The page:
Led by its first president, Mike Port, the small staff plowed ahead against difficult odds for success. The AFL was a new product for Major League Baseball. The concept was fresh. Creative. It hadn't been done before. There were skeptics. It would cost money. Would there be a return on the investment? The staff did everything possible to create a culture of welcoming hospitality to players from each of the 30 big league clubs. Players were being given an opportunity to showcase their skills in the beautiful fall Arizona weather.

To this day, the league takes on the caring, 'how can we help?' culture established by Roland Hemond and the initial staff of the AFL.

The inaugural staff may have been the most dedicated people on the planet. People like Port, his assistant, Tim Purpura, director of marketing Lou Klimchock and administrative assistant Martha Jo Black, (daughter of the late Joe Black) put the idea into practice. Each of those individuals has been impactful in the game. They turned a concept from the drawing board to reality. They didn't have a permanent office until two weeks before the season began. They put it together with hope, trust in one another and a belief in the concept of player development.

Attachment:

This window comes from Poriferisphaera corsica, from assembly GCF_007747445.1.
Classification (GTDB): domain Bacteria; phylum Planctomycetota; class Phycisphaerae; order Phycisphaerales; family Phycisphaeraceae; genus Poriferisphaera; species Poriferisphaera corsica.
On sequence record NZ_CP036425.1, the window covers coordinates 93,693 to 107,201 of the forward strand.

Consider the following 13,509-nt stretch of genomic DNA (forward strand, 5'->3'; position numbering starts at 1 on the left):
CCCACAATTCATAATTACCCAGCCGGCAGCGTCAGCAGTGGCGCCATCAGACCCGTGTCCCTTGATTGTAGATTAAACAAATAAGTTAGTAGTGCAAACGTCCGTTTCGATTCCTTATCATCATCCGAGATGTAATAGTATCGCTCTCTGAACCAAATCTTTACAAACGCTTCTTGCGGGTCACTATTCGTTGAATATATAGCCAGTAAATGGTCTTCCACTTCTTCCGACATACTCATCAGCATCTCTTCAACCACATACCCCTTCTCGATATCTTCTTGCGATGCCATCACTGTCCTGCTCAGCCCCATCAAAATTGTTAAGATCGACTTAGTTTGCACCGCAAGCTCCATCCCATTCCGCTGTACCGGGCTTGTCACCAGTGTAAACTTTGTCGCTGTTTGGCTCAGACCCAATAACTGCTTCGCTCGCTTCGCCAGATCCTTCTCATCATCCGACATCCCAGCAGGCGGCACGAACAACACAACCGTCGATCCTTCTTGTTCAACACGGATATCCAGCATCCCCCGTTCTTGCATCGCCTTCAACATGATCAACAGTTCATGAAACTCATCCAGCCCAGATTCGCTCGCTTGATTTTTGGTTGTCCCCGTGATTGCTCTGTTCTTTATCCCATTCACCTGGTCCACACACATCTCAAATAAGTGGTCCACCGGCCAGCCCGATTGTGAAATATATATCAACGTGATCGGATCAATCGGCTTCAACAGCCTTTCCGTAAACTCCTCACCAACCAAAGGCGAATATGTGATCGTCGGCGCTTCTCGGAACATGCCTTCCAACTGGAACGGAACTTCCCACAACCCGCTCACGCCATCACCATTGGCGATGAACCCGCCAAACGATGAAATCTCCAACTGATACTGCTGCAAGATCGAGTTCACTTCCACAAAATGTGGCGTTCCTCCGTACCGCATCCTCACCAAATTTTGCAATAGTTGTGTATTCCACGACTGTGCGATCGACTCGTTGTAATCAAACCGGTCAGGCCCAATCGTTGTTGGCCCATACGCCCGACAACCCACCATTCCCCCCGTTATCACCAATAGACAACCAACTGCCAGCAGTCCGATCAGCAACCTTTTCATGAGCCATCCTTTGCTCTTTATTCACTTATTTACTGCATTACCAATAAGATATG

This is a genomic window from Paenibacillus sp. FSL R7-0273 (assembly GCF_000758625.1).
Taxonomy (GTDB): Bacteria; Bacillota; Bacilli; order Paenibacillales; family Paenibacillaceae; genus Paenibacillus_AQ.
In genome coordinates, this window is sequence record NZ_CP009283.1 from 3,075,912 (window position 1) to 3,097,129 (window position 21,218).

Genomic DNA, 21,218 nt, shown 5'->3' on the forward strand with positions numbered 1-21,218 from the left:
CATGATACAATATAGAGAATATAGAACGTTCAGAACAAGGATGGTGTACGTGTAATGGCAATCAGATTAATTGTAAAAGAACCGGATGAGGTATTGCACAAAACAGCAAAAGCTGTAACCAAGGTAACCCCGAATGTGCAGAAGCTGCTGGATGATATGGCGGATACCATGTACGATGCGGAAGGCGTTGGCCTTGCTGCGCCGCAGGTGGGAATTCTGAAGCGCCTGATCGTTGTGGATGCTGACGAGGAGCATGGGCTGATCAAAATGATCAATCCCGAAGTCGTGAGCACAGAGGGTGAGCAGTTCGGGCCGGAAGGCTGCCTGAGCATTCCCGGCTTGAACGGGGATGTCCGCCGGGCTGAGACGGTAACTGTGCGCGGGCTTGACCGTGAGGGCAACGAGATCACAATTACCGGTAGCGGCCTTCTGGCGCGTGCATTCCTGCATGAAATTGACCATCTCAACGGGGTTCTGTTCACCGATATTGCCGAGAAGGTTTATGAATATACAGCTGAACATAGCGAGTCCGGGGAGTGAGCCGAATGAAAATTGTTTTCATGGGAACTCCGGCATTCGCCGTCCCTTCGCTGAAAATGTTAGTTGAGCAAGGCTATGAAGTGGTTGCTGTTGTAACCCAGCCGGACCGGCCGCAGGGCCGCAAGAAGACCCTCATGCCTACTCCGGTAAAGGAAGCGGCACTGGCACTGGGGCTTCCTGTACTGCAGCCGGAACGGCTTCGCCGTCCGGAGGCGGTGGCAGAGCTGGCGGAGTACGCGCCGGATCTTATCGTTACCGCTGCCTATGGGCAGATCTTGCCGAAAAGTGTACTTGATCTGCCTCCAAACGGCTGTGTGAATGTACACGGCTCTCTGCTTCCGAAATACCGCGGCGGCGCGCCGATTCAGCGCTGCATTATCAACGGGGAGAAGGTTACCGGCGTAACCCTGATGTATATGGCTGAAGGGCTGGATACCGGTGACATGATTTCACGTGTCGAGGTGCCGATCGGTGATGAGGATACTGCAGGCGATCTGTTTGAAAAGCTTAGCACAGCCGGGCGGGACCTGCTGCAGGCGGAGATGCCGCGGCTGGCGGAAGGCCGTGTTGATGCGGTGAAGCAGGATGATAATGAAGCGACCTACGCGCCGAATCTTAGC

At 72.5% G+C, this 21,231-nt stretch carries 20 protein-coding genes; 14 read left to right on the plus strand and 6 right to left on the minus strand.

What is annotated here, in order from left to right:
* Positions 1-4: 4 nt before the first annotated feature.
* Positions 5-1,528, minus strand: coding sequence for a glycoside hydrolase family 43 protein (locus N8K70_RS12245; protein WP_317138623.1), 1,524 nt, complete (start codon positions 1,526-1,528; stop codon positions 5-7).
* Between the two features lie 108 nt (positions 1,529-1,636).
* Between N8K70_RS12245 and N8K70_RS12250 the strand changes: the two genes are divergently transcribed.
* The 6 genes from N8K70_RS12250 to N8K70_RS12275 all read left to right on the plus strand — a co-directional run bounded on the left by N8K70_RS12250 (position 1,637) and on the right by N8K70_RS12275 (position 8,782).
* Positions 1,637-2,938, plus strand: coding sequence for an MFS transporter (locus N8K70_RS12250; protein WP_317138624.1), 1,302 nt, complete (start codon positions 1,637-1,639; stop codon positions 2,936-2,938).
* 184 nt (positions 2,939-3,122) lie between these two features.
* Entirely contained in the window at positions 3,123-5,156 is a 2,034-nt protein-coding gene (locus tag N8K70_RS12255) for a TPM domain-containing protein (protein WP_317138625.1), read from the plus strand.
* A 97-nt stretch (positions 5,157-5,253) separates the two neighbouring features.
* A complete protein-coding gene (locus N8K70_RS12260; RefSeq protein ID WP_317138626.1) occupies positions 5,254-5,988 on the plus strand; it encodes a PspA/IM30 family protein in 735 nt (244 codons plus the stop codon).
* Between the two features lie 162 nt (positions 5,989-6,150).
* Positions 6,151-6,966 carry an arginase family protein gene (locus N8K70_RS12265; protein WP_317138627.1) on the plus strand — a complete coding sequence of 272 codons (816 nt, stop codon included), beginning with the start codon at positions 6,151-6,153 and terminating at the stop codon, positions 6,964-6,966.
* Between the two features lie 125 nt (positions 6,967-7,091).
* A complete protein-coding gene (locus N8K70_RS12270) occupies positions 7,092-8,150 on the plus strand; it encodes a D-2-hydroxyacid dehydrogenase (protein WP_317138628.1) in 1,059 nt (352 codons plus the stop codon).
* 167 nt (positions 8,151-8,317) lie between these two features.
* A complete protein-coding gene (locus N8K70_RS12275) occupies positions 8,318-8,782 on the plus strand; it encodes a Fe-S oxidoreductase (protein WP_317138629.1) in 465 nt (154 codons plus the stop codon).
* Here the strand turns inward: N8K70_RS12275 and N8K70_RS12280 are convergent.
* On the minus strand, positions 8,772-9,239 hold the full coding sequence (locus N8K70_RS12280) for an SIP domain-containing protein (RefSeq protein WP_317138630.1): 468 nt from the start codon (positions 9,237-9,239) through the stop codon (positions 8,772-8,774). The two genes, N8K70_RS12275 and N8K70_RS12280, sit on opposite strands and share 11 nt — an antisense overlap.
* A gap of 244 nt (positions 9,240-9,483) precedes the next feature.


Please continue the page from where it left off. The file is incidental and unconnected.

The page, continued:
The brightest star in the AFL galaxy remains active with the league today. A critical contributor of the original staff, senior administrator Joan McGrath is the thread around which the AFL quilt is sewn. Some say that no individual is indispensable. Joan McGrath may be the exception to the rule. Since the inception of the league, countless staff and players have been touched by the tireless and unselfish work of McGrath. In short, she makes things happen.

Effective and efficient Steve Cobb is the current director of the AFL. He and his staff have done a wonderful job building upon the traditions and nuances that make the league so special. He is extremely proud of the class of 2011 that will begin play Tuesday and conclude with the championship game Saturday, Nov. 19. The patchwork quilt that is the AFL is certainly the sum of its parts. Every Major League club sends prospects to form the league. A compilation of five big league clubs is placed together to form one of the six teams that comprise the league. Two 3-team divisions send their top clubs to the championship game. Specific guidelines are used to form the rosters.